Sleep management, respect for the seasons and their “macrocosmic” rhythm, breathing techniques: there is no shortage of tools for anyone who would like to strengthen their immunity on a daily basis. A veritable mine of practical advice, the book is full of techniques, exercises or movements, thus deploying an arsenal of ideas that anyone can deploy, very easily, at home - like "the spam bin", which offers to empty our negative emotions to regain interior space, as one empties the recycle bin of a computer to free memory... The last chapter, entitled "The treasure box", will constitute in this respect a very useful reading, by insisting on meditation or the concept of Ikigai, a philosophy of life imported from Japan.

Written in the summer of 2019, well before the outbreak of this pandemic, the latest work by Michel Odoul therefore resonates no less with a precious echo, in these difficult times. The author readily acknowledges this himself, summing up the ordeal we are going through in this way: “The headlong rush and the smokescreen from the outside no longer work. Confinement is an opportunity to confront something that we too often tend to want to ignore: ourselves. This is precisely what this book encourages: reconnecting with all the means at our disposal, on our scale, to best live this confinement. Good news, it's well within our reach: “Basically, it's above all trust in life and in the living that we need today, concludes Michel Odoul. It cannot be measured with a scanner, but this confidence is something that is immuno-reinforcing to a point that we cannot imagine! ".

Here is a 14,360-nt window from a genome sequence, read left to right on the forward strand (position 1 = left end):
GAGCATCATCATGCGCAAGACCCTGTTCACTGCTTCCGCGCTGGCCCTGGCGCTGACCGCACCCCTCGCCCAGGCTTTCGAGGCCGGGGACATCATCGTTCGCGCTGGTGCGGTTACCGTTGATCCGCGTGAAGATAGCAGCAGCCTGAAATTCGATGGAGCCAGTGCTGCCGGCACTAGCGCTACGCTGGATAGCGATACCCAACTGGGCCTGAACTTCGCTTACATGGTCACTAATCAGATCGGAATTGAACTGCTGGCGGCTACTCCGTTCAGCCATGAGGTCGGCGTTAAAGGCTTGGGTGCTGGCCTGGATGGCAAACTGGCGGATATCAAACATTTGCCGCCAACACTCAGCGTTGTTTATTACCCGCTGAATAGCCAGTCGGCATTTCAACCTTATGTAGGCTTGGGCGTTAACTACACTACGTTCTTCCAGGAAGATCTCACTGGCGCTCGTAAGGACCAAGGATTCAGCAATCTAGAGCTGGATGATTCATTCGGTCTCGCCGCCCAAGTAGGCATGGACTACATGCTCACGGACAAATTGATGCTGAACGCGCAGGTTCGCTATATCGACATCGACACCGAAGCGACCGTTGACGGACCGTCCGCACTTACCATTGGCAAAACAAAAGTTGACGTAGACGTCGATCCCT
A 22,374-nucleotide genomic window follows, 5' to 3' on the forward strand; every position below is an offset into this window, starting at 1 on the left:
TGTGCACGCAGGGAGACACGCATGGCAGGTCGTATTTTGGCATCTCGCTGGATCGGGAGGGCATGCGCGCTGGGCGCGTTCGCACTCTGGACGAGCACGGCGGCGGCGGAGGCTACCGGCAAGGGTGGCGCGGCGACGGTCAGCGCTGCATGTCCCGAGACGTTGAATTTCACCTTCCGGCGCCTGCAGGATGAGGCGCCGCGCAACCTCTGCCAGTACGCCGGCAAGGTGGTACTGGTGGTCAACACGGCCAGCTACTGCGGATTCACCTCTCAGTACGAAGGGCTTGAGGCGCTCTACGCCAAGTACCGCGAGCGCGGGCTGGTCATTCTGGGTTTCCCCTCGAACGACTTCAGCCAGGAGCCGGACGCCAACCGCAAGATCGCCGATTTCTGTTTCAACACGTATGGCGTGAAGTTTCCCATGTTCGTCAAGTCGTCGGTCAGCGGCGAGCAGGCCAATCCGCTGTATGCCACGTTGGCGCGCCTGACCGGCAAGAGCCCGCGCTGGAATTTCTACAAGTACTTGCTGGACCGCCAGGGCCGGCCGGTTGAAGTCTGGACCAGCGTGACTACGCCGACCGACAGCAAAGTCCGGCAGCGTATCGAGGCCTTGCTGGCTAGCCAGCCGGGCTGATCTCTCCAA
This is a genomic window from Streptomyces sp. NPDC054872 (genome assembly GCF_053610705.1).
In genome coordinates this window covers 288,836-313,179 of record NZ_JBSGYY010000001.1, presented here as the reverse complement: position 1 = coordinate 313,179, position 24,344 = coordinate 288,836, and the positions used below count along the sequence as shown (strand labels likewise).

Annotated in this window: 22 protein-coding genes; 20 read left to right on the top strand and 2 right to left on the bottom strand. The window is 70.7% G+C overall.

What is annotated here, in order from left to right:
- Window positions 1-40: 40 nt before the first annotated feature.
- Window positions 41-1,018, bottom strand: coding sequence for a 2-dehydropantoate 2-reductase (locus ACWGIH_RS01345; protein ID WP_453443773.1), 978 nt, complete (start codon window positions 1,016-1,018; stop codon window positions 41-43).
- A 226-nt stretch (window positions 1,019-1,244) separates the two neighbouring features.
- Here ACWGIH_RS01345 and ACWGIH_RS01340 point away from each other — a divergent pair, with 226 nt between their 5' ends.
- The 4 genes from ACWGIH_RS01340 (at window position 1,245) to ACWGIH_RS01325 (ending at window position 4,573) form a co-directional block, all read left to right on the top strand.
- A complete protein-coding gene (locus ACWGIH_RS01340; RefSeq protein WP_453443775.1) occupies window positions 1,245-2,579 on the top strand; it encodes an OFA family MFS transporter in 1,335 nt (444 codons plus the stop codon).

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Sophie Solere

Sophie Solère is an economic and social journalist who has been interested for years in the environment and interdependence. She works for Buddhist News, a media platform dedicated to Buddhist spirituality and wisdom. By practicing yoga and meditative dance, Sophie discovered the power of spiritual journeys, which offer so many paths to (re)find yourself. She is dedicated to sharing inspiring stories and valuable advice on spiritual practice and the environment with Buddhist News readers.